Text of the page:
Wednesday, May 21, 2014

CONTEMPORARY | Review: Me Before You

My first contemporary-focused week!
I'm surprised it's taken me so long to do one, but here it is at last.

And to start it off I have a book review for Jojo Moyes' Me Before You.
Me Before You is a contemporary, romance novel that I had been meaning to read for quite some time. It's received rave reviews on Goodreads.
Now, if you read my Which is Which guessing game, than you already know how I feel about this book-thoroughly disappointed and unsatisfied. This book gave me a serious case of "did-I-read-the-same-book-as-everyone-else"-ism. But if you stay tuned, you'll get a more in-depth explanation about why I feel the way I do.

Unfortunately, this will be one large review of why I think this book was horrible.


Title: Me Before You
Author: Jojo Moyes
Genre: Contemporary > Romance
Pages: 480
Released: January 5th, 2012
Links: Amazon | Goodreads

My rating: 1.5 out of 5 stars

DESCRIPTION (courtesy of Goodreads)

"Lou Clark knows lots of things. She knows how many footsteps there are between the bus stop and home. She knows she likes working in The Buttered Bun tea shop and she knows she might not love her boyfriend Patrick.

What Lou doesn't know is she's about to lose her job or that knowing what's coming is what keeps her sane.

 Will Traynor knows his motorcycle accident took away his desire to live. He knows everything feels very small and rather joyless now and he knows exactly how he's going to put a stop to that.

What Will doesn't know is that Lou is about to burst into his world in a riot of colour. And neither of them knows they're going to change the other for all time."


Main characters, supporting characters- I didn't like any of them.

Let's start with the main ones. 
Lousia - a boring, unmotivated character with no personality. She's in her mid-20s, but that doesn't stop her from acting like a girl entering her teen years. 
Will - a 30 year-old man with no will left to do anything. I think Moyes planned that one. 

Supporting characters.
My main problem with the supporting characters: They were characters for convenience. It was as if Moyes just wrote down characteristics for her characters but forgot to make real people out of them. They were just there to put Louisa in the right spot at the right time. Keep reading if you want a more detailed explanation.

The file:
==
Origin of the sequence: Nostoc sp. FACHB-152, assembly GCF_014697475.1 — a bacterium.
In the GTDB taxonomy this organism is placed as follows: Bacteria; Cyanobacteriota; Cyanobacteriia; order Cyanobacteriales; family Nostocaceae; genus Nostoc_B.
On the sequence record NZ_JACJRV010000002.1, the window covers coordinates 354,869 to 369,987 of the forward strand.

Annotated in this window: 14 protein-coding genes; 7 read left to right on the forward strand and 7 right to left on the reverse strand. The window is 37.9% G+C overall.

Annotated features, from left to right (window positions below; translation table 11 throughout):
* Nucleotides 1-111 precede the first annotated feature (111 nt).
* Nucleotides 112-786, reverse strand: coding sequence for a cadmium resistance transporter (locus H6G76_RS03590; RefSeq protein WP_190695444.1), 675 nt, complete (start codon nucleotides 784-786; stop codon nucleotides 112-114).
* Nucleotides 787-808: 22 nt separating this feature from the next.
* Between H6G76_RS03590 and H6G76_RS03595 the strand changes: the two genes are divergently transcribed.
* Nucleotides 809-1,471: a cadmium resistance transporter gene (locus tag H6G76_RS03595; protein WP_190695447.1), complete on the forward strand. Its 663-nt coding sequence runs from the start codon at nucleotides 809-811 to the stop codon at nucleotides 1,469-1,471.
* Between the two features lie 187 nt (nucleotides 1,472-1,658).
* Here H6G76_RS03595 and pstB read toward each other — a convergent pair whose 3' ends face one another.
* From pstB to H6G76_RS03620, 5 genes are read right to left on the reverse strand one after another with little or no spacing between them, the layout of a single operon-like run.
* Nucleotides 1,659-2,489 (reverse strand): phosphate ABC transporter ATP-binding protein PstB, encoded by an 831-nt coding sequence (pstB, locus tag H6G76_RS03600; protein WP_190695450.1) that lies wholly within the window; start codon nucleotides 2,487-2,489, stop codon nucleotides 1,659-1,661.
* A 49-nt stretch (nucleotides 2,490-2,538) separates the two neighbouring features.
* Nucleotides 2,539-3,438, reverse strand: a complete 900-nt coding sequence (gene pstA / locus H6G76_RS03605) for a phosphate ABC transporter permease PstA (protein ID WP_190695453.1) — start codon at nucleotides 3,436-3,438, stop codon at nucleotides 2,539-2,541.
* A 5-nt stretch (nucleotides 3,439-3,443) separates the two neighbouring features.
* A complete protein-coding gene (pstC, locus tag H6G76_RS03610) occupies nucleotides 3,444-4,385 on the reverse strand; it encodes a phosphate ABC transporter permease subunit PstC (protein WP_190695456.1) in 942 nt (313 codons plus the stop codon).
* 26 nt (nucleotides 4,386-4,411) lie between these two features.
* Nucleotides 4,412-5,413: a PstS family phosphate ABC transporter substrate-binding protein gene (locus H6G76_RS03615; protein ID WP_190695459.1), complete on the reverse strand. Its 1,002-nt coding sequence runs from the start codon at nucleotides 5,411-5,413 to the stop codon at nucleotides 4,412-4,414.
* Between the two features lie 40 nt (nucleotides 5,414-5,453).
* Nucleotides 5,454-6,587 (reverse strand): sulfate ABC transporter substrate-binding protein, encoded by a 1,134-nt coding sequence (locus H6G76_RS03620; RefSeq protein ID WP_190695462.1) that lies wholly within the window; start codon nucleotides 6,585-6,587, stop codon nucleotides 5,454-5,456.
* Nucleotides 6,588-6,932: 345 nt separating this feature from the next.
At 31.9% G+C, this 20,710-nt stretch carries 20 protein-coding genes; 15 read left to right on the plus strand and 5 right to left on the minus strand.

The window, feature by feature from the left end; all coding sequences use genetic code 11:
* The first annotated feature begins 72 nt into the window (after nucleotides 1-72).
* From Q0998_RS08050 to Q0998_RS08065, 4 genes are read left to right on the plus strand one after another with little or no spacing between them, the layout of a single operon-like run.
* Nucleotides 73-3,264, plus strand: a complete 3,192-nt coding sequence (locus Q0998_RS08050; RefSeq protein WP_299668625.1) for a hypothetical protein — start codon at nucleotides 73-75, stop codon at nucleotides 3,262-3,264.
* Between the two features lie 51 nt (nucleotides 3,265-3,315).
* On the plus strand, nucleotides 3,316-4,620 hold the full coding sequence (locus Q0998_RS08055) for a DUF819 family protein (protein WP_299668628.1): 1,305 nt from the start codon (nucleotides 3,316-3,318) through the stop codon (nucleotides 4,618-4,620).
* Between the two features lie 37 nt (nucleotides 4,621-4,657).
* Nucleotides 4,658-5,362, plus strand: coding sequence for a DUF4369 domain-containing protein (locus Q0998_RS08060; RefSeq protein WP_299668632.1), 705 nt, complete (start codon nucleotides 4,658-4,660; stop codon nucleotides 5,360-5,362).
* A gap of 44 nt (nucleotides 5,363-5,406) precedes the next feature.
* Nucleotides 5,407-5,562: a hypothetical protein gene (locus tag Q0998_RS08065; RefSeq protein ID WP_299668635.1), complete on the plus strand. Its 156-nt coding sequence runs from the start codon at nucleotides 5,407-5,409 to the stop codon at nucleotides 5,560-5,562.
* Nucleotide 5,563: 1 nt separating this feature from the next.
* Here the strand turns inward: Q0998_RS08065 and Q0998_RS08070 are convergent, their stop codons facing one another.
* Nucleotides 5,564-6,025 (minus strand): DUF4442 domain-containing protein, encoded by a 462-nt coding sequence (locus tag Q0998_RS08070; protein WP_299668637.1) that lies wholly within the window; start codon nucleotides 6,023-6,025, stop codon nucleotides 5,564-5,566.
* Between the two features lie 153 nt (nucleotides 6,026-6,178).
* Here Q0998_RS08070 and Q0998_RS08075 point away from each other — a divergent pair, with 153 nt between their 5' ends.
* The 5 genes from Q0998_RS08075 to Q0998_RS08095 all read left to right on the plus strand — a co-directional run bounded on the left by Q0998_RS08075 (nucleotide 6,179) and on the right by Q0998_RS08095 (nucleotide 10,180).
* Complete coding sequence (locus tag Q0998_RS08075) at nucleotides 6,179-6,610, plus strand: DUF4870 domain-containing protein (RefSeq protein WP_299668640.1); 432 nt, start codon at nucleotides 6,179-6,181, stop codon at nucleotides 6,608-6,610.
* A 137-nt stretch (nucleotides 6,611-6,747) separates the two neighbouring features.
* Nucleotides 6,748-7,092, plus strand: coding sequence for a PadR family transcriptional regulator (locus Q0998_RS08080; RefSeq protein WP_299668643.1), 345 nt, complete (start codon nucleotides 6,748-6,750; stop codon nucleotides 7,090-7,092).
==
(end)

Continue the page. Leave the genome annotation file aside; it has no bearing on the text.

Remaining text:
Patrick - Louisa's boyfriend of 7 (?) years. He was purposefully created to be a horrible boyfriend. It was transparent. 
Nathan - Will's medical caregiver. Who could forget Nathan? (/sarcasm) *raises hand* I still don't understand why Nathan's character was even there. 
Treena - Louisa's sister. Possibly the best character in the whole book. She had more purpose and motivation than anyone else. But even then, most of the time, she was playing the role of "competitive sister" - a catalyst for Lousia. 
Louisa's/Will's parents - more convenient characters


I don't remember the last time saying you have "butterflies" in your stomach was a good idea. Counting cliches would've made a fun drinking game. The writing overall was just incredibly unimaginative, flat, and riddled with cliches.

Changing POV. 
This book is written 90% from Louisa's perspective. But it has the occasional chapter that rotates to the supporting characters. I really, really disliked the change in perspective (and keep in mind I didn't even like Louisa's perspective). Moyes tried painfully hard to make each character's voice distinct and the turnout was, to put it simply, not successful. When she wrote from Will's father's perspective, he would say things like "that young thing" when referring to Lousia. We get it- he's an old man. Moyes shouldn't have to write her character repeatedly saying "that young thing over there" for us to get his voice. I'm cringing now just remembering it.

The "un-love" story
As a reader you are free to think of this book however you want. But I personally reject all theories that this book isn't a love story. There are other elements to it, but they all fall to the wayside for the majority of the book. The primary story is one of romance.
I believe that if Moyes had just stuck to a love story (without trying to include other "serious" aspects) than it would've been better. But she tried to make it more, and her writing and characters couldn't even meet her halfway.


I give Me Before You 1.5 stars out of 5. It's a book that attempts realism but achieves nothing of that nature. It's a fine idea for a love story (hence the .5 star boost), but everything in execution (from the writing to the characters) was anything but real. It's a prime example of a decent concept with horrible execution. 

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